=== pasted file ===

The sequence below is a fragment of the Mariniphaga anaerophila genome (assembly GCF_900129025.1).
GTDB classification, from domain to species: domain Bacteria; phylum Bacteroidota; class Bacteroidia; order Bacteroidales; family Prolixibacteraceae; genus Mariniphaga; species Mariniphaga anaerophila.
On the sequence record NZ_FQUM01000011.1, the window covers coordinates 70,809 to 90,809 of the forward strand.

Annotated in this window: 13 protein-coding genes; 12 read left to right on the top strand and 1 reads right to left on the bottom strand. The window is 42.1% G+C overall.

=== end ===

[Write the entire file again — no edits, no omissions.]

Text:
The sequence below is a fragment of the Mariniphaga anaerophila genome (assembly GCF_900129025.1).
GTDB classification, from domain to species: domain Bacteria; phylum Bacteroidota; class Bacteroidia; order Bacteroidales; family Prolixibacteraceae; genus Mariniphaga; species Mariniphaga anaerophila.
On the sequence record NZ_FQUM01000011.1, the window covers coordinates 70,809 to 90,809 of the forward strand.

Annotated in this window: 13 protein-coding genes; 12 read left to right on the top strand and 1 reads right to left on the bottom strand. The window is 42.1% G+C overall.